Chief Justice Roberts and Justice Kennedy disagreed. The dissenting opinion, delivered by Chief Justice Roberts, considered that the BIT’s litigation condition to arbitrate was not merely subordinate to arbitration, but rather constituted a condition precedent to the formation of the host state’s agreement to arbitrate with an investor. The dissent accused the majority of acknowledging but failing to heed “the first principle that underscores all of our arbitration decisions: Arbitration is strictly ‘a matter of consent’” – quoting Granite Rock, and reiterated the Supreme Court’s precedents, which “presume that parties do not submit to arbitration the most important matter of all: whether they are subject to an agreement to arbitrate in the first place.” And that determination, the justices considered, was for the courts, not the arbitrators to make.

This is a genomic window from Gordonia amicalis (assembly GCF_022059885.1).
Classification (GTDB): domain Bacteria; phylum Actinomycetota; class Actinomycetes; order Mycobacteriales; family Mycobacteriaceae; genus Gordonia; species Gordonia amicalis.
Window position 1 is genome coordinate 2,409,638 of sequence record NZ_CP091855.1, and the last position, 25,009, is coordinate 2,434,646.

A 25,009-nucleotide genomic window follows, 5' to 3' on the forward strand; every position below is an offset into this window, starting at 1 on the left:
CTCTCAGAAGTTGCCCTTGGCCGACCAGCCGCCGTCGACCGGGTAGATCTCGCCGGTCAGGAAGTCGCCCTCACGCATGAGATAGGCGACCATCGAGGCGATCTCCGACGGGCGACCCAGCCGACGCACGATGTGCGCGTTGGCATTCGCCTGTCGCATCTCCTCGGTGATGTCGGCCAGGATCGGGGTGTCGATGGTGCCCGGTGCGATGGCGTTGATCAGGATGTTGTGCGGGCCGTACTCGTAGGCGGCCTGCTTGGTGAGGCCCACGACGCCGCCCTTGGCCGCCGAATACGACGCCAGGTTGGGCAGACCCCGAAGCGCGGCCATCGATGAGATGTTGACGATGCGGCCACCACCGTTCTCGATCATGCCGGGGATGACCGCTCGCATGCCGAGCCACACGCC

But, for the BG v Argentina majority, consent to arbitrate was not at issue in the award under review. Justice Sotomayor sought to clarify in a concurring opinion that consent to arbitrate had nonetheless to be at the center of any analysis of a pre-condition to arbitrate. Justice Sotomayor agreed that, in this case, the Supreme Court was right to view the local litigation requirement as a procedural precondition to arbitration, not a condition on consent to arbitrate. But she insisted that the solution reached by the Supreme Court in BG v. Argentina could not be generalized to all procedural pre-conditions to arbitration as such pre-conditions could be set out by the parties as conditions on consent. She noted that the Supreme Court “wisely leaves for another day the question of interpreting treaties that refer to conditions of consent explicitly” or where the parties “silently intended to make [litigation] a condition on their consent to arbitrate.”